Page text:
What is most striking is that most of the political leaders are barely appearing in the media, which indicates that they are fully engaged in the negotiations. And with a Parliament that is as pluralistic as it is polarised, achieving a broad agreement (which is desirable because the President of the Republic should be a neutral and unquestionable figure, accepted by all or almost all) is a very difficult task. The reality, in any case, is that the moment of truth is approaching: in little more than a month's time, we will have a new President of the Republic. And all this without any favourite in the running, at least for the time being.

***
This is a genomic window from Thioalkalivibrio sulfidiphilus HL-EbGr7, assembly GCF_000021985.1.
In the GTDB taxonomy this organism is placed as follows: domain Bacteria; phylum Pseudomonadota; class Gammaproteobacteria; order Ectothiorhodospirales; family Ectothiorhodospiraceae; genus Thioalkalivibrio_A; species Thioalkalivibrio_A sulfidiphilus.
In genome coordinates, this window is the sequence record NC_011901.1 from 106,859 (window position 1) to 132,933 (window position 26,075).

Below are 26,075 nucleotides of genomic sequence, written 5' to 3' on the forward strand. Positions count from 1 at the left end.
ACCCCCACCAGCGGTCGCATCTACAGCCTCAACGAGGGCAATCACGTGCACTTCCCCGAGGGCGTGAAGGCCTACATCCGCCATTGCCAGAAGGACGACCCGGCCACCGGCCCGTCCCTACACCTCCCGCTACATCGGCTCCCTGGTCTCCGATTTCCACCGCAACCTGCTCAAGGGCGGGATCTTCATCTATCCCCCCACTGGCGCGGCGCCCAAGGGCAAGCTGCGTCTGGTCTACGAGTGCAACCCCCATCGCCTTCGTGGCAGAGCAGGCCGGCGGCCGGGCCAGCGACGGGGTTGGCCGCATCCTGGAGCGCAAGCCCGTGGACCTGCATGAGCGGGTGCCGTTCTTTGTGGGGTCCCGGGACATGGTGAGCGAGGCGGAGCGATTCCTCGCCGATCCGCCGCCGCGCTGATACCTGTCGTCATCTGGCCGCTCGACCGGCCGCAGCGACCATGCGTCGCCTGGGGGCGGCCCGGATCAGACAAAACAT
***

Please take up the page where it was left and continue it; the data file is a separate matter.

Pablo Martín de Santa Olalla Saludes is Professor of International Relations at the Centro Universitario ESERP and author of the book Historia de la Italia republicana, 1946-2021 (Sílex Ediciones, 2021).